|Unlock Forum posting with Annual Membership.|
My son is planning on going to the Czech republic to study abroad for a year would be interested books anyone might have pertaining to the countries customs,and etiquette ,food they eat just about anything interesting. He is already using Rosetta Stone for learning the language so I dont need any of those.
I'll recommend not turning down language books just because you already have a resource. I generally use all the resources I can get my hands on. When I get tired of a language-learning resource, or bogged down, I change to another one. It makes for much more pleasant learning, and often, what one resource does poorly, another does well. RS is a good resource but not a complete method - it's very difficult for one resource to do everything.
I can't help you with Czech, though. :)
Of the Czech books currently available to be ordered, I'd recommend looking at the Teach Yourself book. It's available under two ISBNs - different authors listed but I'd bet money that they're the same book.
I just went through a phase of reading Czech literature - is there any better way to learn about a foreign country that through its art? Especially if your son enjoys reading and history, I'd recommend looking for books by Franz Kafka, Bohumil Hrabal, Jaroslav Hasek, and Milan Kundera. Some of my recent favorites have been:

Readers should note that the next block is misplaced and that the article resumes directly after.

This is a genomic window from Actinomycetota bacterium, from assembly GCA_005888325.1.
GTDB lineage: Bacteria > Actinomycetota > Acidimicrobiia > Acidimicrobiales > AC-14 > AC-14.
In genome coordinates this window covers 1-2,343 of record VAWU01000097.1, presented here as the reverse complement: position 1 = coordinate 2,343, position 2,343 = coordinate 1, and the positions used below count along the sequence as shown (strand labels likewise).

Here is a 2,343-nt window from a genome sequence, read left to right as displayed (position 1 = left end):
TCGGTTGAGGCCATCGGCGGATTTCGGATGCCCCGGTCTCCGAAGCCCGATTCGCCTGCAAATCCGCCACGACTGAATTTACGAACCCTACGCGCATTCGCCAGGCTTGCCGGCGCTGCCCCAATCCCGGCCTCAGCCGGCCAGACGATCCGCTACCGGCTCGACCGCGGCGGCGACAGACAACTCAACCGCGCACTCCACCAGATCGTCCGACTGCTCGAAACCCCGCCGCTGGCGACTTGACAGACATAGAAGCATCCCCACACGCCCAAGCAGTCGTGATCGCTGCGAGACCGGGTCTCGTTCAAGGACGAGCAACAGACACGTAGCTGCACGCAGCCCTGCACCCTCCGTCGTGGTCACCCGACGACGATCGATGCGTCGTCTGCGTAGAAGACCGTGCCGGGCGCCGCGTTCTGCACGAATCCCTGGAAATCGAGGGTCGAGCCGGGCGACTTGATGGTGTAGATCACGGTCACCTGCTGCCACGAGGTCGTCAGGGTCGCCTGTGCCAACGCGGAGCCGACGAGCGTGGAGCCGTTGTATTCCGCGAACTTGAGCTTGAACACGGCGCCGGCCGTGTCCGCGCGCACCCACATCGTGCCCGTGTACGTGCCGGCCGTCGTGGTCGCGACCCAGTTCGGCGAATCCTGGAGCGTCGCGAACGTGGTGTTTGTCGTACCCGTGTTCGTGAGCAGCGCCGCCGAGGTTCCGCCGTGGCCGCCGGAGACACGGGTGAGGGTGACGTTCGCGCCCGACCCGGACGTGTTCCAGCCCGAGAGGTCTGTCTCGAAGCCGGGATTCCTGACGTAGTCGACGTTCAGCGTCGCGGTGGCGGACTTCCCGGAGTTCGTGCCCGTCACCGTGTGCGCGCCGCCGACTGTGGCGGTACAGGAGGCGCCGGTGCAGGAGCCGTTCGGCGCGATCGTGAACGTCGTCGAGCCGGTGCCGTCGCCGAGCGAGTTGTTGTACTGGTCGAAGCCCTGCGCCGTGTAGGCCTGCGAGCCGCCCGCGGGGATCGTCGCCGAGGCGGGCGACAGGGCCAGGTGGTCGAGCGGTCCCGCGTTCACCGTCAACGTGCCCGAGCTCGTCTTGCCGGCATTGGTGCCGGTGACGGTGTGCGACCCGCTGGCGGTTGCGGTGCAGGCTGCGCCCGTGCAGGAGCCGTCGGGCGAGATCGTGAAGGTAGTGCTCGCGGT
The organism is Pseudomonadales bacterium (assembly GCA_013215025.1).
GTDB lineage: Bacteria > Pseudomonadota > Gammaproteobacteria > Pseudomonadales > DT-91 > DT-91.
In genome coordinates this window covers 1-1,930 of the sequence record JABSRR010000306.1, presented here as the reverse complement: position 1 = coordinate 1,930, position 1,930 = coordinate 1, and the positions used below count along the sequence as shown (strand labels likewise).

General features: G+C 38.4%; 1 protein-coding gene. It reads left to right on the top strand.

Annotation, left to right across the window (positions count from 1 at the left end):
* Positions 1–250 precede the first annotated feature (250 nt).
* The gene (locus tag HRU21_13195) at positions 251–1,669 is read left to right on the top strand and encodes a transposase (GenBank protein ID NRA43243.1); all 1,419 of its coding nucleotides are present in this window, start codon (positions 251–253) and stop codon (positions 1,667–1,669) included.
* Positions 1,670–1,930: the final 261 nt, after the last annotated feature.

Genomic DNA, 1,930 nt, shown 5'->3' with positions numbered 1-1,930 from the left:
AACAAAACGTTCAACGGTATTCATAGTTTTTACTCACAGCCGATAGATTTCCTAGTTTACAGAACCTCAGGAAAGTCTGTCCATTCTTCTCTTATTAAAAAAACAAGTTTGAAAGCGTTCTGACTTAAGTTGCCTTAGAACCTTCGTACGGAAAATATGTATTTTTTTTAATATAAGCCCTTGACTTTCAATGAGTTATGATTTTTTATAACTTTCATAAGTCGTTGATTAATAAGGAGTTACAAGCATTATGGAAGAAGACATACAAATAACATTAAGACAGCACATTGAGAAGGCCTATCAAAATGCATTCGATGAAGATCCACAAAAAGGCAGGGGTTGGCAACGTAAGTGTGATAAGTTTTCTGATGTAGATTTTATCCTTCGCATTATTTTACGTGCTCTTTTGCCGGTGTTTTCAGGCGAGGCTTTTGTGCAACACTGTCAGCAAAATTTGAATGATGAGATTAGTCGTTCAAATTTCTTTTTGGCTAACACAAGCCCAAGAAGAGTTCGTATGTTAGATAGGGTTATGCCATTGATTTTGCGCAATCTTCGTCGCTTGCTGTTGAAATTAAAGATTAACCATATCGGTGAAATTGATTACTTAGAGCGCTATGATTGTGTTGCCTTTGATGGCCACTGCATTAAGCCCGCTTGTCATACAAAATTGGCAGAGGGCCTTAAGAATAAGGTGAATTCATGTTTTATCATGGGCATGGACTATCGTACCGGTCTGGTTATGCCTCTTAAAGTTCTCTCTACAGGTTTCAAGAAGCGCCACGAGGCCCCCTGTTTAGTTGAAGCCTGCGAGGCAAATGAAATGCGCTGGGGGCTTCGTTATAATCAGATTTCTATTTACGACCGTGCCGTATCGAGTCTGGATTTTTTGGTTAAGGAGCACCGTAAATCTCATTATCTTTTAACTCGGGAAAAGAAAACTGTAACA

The Good Soldier Sveyk by Hasek: takes place during the Great War. Sveyk is a fictional, bumbling, good natured soldier who has been drafted into the Austo-Hungarian army and is being sent to Galicia to fight the Russians. It's a sort of pre-cursor to Catch-22, and riotously funny in parts. The first half of the book takes place in Prague. Although he's fictional, Sveyk is sort of a national hero there still today, and you can find pubs, statues etc all around the city dedicated to him--that don't make sense to the foreigners who haven't read up on him :)
Closely Watched Trains by Hrabal. Takes place during the German Occupation during WWII. Hrabal is a brilliant writer and really captures the essence of the place and people he writes about.
Unbearable Lightness of Being. Takes place during the postwar years when CS was a part of the Soviet Union. Beautiful, yet sad.
And of course anything by Kafka....:-)
I know these aren't strictly informational nonfiction books, but I hope the list is helpful!